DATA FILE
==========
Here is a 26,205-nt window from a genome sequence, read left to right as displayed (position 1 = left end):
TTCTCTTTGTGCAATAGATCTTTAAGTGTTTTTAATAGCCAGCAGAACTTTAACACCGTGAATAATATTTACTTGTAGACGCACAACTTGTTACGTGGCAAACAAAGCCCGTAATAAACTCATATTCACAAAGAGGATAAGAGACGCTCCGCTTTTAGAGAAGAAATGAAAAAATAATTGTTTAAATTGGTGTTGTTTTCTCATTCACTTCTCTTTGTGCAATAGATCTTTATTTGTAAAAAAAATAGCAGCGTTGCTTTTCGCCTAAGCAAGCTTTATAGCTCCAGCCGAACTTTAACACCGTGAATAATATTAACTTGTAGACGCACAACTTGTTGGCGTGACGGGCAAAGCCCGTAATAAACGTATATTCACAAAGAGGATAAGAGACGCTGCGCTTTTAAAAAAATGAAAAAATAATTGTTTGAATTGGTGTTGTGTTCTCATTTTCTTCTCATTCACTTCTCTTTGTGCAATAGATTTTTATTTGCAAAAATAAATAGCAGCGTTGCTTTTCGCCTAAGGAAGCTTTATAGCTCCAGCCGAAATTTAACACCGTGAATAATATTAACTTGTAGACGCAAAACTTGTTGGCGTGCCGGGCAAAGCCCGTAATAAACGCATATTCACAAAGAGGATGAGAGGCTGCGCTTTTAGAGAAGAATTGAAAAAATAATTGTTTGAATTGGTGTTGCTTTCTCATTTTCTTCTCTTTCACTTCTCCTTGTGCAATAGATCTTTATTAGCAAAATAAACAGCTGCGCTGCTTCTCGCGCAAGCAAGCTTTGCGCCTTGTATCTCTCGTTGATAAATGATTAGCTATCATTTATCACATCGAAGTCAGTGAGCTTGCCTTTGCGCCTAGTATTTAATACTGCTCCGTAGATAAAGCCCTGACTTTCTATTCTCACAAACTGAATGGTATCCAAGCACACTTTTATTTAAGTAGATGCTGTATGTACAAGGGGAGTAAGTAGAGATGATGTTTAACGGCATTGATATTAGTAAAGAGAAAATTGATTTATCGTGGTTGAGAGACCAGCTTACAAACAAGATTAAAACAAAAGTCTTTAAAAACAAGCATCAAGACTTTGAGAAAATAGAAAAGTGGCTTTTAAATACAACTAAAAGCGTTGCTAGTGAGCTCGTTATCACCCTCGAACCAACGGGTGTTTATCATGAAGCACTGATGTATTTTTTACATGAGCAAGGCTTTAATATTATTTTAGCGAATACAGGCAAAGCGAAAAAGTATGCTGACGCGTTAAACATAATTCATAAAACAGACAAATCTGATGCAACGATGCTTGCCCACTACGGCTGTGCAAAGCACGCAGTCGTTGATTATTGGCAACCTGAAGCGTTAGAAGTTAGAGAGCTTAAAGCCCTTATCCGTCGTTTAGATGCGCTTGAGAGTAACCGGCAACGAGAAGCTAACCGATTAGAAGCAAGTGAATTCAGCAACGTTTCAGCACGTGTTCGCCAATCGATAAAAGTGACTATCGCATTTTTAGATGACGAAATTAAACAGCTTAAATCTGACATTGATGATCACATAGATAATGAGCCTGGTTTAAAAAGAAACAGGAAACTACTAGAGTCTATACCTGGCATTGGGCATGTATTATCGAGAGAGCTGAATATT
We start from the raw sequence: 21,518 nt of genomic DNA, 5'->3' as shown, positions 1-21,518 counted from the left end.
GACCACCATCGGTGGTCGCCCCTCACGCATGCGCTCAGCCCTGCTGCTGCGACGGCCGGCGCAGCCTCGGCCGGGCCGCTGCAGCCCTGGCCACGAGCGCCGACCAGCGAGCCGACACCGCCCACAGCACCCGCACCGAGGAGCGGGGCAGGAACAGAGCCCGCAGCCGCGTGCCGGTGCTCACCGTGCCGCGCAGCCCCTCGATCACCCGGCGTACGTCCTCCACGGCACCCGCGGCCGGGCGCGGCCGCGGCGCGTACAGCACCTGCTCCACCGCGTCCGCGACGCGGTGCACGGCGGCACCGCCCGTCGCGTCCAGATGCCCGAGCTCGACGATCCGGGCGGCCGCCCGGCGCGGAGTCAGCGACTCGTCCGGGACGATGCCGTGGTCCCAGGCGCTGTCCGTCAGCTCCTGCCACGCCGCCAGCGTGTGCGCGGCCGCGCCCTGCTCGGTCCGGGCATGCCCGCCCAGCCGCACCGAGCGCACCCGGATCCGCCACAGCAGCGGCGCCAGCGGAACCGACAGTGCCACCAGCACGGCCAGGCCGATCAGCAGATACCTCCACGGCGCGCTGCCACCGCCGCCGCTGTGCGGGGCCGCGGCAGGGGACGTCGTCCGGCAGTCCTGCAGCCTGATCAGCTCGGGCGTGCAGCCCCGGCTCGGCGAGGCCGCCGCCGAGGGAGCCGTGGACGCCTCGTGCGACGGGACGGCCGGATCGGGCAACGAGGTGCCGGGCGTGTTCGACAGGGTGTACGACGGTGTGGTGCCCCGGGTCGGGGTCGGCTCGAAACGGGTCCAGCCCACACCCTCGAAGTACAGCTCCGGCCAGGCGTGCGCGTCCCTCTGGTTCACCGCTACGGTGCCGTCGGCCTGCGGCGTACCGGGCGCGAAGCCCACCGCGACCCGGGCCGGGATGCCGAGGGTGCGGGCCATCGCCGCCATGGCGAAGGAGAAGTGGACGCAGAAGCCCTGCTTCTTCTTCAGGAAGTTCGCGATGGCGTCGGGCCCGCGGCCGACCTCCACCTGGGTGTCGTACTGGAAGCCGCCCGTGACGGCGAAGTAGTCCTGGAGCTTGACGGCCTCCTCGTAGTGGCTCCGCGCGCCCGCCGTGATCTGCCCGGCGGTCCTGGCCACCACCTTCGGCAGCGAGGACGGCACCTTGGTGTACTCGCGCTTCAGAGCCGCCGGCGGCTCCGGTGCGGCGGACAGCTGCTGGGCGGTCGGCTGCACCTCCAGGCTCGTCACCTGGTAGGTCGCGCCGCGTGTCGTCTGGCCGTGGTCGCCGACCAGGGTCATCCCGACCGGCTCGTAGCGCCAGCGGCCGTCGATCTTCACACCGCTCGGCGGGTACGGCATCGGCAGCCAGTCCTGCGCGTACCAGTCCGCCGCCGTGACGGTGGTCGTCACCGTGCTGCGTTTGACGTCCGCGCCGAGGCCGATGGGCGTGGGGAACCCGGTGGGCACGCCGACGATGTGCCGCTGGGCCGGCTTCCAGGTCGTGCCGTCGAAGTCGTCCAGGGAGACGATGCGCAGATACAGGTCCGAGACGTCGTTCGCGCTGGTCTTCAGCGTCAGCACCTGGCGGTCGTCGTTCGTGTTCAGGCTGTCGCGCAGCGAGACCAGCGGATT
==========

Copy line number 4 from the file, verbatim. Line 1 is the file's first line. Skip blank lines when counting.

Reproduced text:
GACCACCATCGGTGGTCGCCCCTCACGCATGCGCTCAGCCCTGCTGCTGCGACGGCCGGCGCAGCCTCGGCCGGGCCGCTGCAGCCCTGGCCACGAGCGCCGACCAGCGAGCCGACACCGCCCACAGCACCCGCACCGAGGAGCGGGGCAGGAACAGAGCCCGCAGCCGCGTGCCGGTGCTCACCGTGCCGCGCAGCCCCTCGATCACCCGGCGTACGTCCTCCACGGCACCCGCGGCCGGGCGCGGCCGCGGCGCGTACAGCACCTGCTCCACCGCGTCCGCGACGCGGTGCACGGCGGCACCGCCCGTCGCGTCCAGATGCCCGAGCTCGACGATCCGGGCGGCCGCCCGGCGCGGAGTCAGCGACTCGTCCGGGACGATGCCGTGGTCCCAGGCGCTGTCCGTCAGCTCCTGCCACGCCGCCAGCGTGTGCGCGGCCGCGCCCTGCTCGGTCCGGGCATGCCCGCCCAGCCGCACCGAGCGCACCCGGATCCGCCACAGCAGCGGCGCCAGCGGAACCGACAGTGCCACCAGCACGGCCAGGCCGATCAGCAGATACCTCCACGGCGCGCTGCCACCGCCGCCGCTGTGCGGGGCCGCGGCAGGGGACGTCGTCCGGCAGTCCTGCAGCCTGATCAGCTCGGGCGTGCAGCCCCGGCTCGGCGAGGCCGCCGCCGAGGGAGCCGTGGACGCCTCGTGCGACGGGACGGCCGGATCGGGCAACGAGGTGCCGGGCGTGTTCGACAGGGTGTACGACGGTGTGGTGCCCCGGGTCGGGGTCGGCTCGAAACGGGTCCAGCCCACACCCTCGAAGTACAGCTCCGGCCAGGCGTGCGCGTCCCTCTGGTTCACCGCTACGGTGCCGTCGGCCTGCGGCGTACCGGGCGCGAAGCCCACCGCGACCCGGGCCGGGATGCCGAGGGTGCGGGCCATCGCCGCCATGGCGAAGGAGAAGTGGACGCAGAAGCCCTGCTTCTTCTTCAGGAAGTTCGCGATGGCGTCGGGCCCGCGGCCGACCTCCACCTGGGTGTCGTACTGGAAGCCGCCCGTGACGGCGAAGTAGTCCTGGAGCTTGACGGCCTCCTCGTAGTGGCTCCGCGCGCCCGCCGTGATCTGCCCGGCGGTCCTGGCCACCACCTTCGGCAGCGAGGACGGCACCTTGGTGTACTCGCGCTTCAGAGCCGCCGGCGGCTCCGGTGCGGCGGACAGCTGCTGGGCGGTCGGCTGCACCTCCAGGCTCGTCACCTGGTAGGTCGCGCCGCGTGTCGTCTGGCCGTGGTCGCCGACCAGGGTCATCCCGACCGGCTCGTAGCGCCAGCGGCCGTCGATCTTCACACCGCTCGGCGGGTACGGCATCGGCAGCCAGTCCTGCGCGTACCAGTCCGCCGCCGTGACGGTGGTCGTCACCGTGCTGCGTTTGACGTCCGCGCCGAGGCCGATGGGCGTGGGGAACCCGGTGGGCACGCCGACGATGTGCCGCTGGGCCGGCTTCCAGGTCGTGCCGTCGAAGTCGTCCAGGGAGACGATGCGCAGATACAGGTCCGAGACGTCGTTCGCGCTGGTCTTCAGCGTCAGCACCTGGCGGTCGTCGTTCGTGTTCAGGCTGTCGCGCAGCGAGACCAGCGGATT